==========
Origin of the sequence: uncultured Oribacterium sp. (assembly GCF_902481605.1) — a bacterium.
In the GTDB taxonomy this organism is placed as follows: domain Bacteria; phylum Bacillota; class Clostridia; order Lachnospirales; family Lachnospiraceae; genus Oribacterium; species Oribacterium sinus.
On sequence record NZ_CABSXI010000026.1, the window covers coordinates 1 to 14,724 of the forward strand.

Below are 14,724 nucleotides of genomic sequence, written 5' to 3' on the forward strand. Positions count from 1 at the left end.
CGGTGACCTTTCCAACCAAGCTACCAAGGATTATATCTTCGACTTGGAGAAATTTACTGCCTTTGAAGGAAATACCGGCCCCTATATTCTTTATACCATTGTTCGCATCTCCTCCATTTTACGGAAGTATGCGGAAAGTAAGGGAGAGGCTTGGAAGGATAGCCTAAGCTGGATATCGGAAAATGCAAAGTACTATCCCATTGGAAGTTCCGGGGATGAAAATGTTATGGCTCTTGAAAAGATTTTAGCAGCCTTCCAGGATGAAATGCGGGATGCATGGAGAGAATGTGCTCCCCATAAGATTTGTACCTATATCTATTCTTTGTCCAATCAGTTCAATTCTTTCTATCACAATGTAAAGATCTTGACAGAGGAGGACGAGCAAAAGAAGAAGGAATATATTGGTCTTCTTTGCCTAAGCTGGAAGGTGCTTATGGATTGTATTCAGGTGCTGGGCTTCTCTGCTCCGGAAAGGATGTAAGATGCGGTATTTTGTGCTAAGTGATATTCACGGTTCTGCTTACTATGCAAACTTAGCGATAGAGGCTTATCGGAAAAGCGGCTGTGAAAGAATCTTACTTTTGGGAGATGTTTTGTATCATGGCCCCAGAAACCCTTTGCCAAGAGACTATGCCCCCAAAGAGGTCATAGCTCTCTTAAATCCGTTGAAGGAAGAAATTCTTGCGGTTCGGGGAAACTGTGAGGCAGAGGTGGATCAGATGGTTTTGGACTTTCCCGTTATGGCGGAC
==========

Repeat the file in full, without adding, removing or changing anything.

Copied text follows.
Origin of the sequence: uncultured Oribacterium sp. (assembly GCF_902481605.1) — a bacterium.
In the GTDB taxonomy this organism is placed as follows: domain Bacteria; phylum Bacillota; class Clostridia; order Lachnospirales; family Lachnospiraceae; genus Oribacterium; species Oribacterium sinus.
On sequence record NZ_CABSXI010000026.1, the window covers coordinates 1 to 14,724 of the forward strand.

Below are 14,724 nucleotides of genomic sequence, written 5' to 3' on the forward strand. Positions count from 1 at the left end.
CGGTGACCTTTCCAACCAAGCTACCAAGGATTATATCTTCGACTTGGAGAAATTTACTGCCTTTGAAGGAAATACCGGCCCCTATATTCTTTATACCATTGTTCGCATCTCCTCCATTTTACGGAAGTATGCGGAAAGTAAGGGAGAGGCTTGGAAGGATAGCCTAAGCTGGATATCGGAAAATGCAAAGTACTATCCCATTGGAAGTTCCGGGGATGAAAATGTTATGGCTCTTGAAAAGATTTTAGCAGCCTTCCAGGATGAAATGCGGGATGCATGGAGAGAATGTGCTCCCCATAAGATTTGTACCTATATCTATTCTTTGTCCAATCAGTTCAATTCTTTCTATCACAATGTAAAGATCTTGACAGAGGAGGACGAGCAAAAGAAGAAGGAATATATTGGTCTTCTTTGCCTAAGCTGGAAGGTGCTTATGGATTGTATTCAGGTGCTGGGCTTCTCTGCTCCGGAAAGGATGTAAGATGCGGTATTTTGTGCTAAGTGATATTCACGGTTCTGCTTACTATGCAAACTTAGCGATAGAGGCTTATCGGAAAAGCGGCTGTGAAAGAATCTTACTTTTGGGAGATGTTTTGTATCATGGCCCCAGAAACCCTTTGCCAAGAGACTATGCCCCCAAAGAGGTCATAGCTCTCTTAAATCCGTTGAAGGAAGAAATTCTTGCGGTTCGGGGAAACTGTGAGGCAGAGGTGGATCAGATGGTTTTGGACTTTCCCGTTATGGCGGAC